Life in a Dol house
2017 - Week 02
Kakonomics ~ The science of mediocrity
The cold weather continued unabated until Thursday this week and with temperatures below zero for all or most of the day, my water pipes have remained frozen now for 6 days.
I have spent more than my usual amount of time this week looking at the weather pattern we are experiencing and trying to work out when things will change.
The northern Jetstream has been in an unusual position and has been bringing icy cold air due south from the northern icecap, over central and south eastern Europe and down the Balkans, before turning 90º east and heading for the Levant. This has resulted in snow on many of the Greek islands and in Athens, and the icy temperatures we have had in Dol all week.
For four days the daytime temperature in the shade was never above freezing point. Early in the week, when there was low pressure in the Ionian Sea, we had the traditional Bura wind, which when coupled with the cold temperatures gave a wind chill of -13ºC. But then, as the low pressure moved eastwards, instead of the cold abating, it continued on and on.
There are many causes for the Jetstream to move. Some of this is contained in Chaos Theory, sometimes known as the Butterfly Effect, where a butterfly flaps its wings in South America, an action which causes a hurricane in the North Atlantic.
The Chaos effect can be seen in many natural systems, but especially in weather and climate. The recent El Niño and the current La Niña in the Pacific Ocean are linked to alterations in the path of the Jetstream. It is all related to climate change, whatever the causes of the climate change might eventually be proved to be. What it has done is to cause significant cold to be experienced across a large swathe of Eastern Europe.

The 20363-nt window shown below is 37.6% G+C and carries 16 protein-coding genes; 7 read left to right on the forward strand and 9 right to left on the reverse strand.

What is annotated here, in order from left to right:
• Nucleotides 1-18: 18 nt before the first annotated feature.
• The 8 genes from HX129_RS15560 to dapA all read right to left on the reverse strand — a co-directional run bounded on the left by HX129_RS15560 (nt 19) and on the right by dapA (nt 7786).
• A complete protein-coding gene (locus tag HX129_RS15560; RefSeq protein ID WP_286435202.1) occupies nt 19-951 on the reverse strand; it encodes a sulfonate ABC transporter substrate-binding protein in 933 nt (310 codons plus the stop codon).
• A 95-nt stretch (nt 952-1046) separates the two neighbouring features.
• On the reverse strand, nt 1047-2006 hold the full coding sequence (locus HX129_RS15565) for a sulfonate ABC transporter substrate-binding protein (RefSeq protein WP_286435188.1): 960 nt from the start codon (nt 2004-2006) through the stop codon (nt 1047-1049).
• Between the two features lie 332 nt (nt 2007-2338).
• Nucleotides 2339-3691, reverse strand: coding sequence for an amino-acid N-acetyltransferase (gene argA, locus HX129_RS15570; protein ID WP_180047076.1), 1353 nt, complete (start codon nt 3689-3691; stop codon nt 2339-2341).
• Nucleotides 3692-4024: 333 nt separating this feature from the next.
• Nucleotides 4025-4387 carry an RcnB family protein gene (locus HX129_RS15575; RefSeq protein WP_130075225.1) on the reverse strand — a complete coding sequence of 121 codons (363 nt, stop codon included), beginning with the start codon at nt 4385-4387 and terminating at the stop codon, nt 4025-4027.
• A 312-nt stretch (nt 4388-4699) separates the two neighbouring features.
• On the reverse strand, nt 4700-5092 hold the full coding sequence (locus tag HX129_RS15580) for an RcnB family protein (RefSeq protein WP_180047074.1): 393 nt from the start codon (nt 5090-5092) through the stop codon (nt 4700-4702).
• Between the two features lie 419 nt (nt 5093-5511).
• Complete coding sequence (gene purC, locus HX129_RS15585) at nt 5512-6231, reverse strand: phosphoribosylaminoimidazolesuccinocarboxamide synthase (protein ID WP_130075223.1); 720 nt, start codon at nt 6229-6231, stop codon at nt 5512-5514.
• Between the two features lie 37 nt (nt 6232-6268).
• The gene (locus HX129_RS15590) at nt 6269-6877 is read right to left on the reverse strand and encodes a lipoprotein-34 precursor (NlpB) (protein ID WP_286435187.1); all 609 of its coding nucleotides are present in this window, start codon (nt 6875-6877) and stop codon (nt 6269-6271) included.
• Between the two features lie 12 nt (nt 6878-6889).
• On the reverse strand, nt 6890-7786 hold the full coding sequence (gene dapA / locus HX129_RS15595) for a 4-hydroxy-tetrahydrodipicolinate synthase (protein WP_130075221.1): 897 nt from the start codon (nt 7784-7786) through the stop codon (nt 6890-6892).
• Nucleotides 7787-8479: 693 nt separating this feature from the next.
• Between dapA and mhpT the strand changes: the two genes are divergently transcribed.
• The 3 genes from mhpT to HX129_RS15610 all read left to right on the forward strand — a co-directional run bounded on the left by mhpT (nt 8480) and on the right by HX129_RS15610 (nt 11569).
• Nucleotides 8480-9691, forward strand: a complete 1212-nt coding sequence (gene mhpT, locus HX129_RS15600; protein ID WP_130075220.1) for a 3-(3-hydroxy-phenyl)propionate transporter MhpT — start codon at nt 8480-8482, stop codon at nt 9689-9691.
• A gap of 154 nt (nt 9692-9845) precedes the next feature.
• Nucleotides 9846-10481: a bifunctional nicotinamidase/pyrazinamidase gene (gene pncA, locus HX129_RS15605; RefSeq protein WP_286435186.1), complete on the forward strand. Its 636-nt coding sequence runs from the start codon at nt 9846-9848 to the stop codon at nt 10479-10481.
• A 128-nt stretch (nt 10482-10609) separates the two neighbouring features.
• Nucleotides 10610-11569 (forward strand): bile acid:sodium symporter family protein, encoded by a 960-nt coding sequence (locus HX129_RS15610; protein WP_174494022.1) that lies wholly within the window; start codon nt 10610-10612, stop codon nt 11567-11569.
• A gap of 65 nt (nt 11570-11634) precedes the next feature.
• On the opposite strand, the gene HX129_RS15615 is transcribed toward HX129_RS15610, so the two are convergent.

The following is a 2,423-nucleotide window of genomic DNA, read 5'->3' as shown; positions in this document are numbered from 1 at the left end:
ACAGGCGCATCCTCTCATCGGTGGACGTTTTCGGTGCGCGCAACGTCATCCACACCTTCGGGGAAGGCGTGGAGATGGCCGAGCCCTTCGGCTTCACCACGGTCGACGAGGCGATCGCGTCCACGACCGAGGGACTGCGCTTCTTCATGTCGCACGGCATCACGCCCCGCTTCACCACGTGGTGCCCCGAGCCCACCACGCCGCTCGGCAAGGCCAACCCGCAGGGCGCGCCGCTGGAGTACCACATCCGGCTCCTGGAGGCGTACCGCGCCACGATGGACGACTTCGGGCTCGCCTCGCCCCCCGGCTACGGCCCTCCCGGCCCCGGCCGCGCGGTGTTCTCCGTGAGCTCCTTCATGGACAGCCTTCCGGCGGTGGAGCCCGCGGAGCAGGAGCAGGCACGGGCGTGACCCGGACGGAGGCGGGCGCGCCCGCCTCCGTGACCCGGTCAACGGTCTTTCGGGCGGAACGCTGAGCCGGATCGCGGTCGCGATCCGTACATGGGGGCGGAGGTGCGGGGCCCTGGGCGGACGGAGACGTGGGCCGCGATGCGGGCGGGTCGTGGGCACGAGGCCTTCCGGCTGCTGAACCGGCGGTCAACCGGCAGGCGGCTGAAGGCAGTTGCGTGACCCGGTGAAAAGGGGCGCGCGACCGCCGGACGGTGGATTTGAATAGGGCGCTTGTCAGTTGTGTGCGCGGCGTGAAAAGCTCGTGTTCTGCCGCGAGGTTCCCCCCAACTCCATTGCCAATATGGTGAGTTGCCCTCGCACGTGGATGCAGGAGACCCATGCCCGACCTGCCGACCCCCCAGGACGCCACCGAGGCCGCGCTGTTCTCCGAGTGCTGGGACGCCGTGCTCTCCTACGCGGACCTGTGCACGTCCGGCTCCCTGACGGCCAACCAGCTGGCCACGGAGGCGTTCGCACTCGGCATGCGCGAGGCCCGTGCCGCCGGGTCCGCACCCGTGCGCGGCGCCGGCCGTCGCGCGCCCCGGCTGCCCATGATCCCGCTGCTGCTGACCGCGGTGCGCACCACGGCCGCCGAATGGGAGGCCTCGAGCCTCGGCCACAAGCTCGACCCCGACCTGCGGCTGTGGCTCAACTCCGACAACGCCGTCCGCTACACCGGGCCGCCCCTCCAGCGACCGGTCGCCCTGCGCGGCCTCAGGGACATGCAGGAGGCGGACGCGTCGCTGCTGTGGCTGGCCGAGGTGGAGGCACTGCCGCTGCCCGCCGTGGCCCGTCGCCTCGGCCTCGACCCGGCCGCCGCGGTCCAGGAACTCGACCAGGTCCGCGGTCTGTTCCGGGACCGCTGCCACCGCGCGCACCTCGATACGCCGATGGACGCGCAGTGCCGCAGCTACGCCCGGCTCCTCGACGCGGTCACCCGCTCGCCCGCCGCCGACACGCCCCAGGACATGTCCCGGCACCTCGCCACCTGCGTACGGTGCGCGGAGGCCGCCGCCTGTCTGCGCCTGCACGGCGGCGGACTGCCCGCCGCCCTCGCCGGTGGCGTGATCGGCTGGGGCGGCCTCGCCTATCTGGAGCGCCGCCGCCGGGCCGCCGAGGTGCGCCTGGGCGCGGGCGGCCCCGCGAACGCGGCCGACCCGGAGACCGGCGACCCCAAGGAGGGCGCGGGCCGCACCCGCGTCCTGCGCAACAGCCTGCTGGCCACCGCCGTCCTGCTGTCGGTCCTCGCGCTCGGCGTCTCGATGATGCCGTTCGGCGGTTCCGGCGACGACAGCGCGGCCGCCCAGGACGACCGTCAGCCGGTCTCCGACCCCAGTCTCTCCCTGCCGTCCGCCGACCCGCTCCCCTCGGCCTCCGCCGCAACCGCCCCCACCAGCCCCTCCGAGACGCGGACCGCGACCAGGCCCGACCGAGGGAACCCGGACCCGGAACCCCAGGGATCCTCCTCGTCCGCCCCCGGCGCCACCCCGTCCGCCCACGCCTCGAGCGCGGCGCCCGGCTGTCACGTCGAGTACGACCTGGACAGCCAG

Finally on Thursday, the cold air flow in Dol ceased and it was replaced by warm air from the south, which started the thaw. It was only then that I discovered the extent of the damage to my water pipes.
First there was water dripping through the ceiling in my new bathroom.
After placing buckets to catch the drips, I ventured up through the ceiling hatch into the forbidden territory of the loft.
This was the area along side the gable ends, which when I moved in had window openings at either end and one of my first jobs was to close the two voids. However, as there is no insulation of any kind under concrete roof tiles, not even any underfelt - you can see daylight between the tiles - and whilst not having open window voids has reduced the draft, it has done little to seal the loft space under the tiles. It is just less windy than outside.
I immediately saw that all the new pipes that the plumber had installed 13 months ago, when he installed the central heating, were just bare copper pipes.
Not a single pipe between the outside and the central heating header tank had had any insulation applied.
Two of the pipes had fractured and ice was protruding from the inside, one a straight piece and the other a bend.
Little wonder then that water was dripping through into the bathroom immediately below.
Placing some containers under the fractures will catch the water but not solve the problem.
Elsewhere telltale drips started to appear from the pipework and then I spotted a 3½ centimetre rip in one pipe.
I found several more. Outside there are places where the 22mm copper pipes have splits of over 5cm/3" long. I am taking the pipes to be examined as I wonder if they have a manufacturing flaw, are sub-standard or perhaps an alloy rather than pure copper. They were insulated and I have never seen pipes split like this before. The UK gets cold and I have seen ice damage, but usually it has been at unions, bends or taps. Never in the middle of a run of pipe.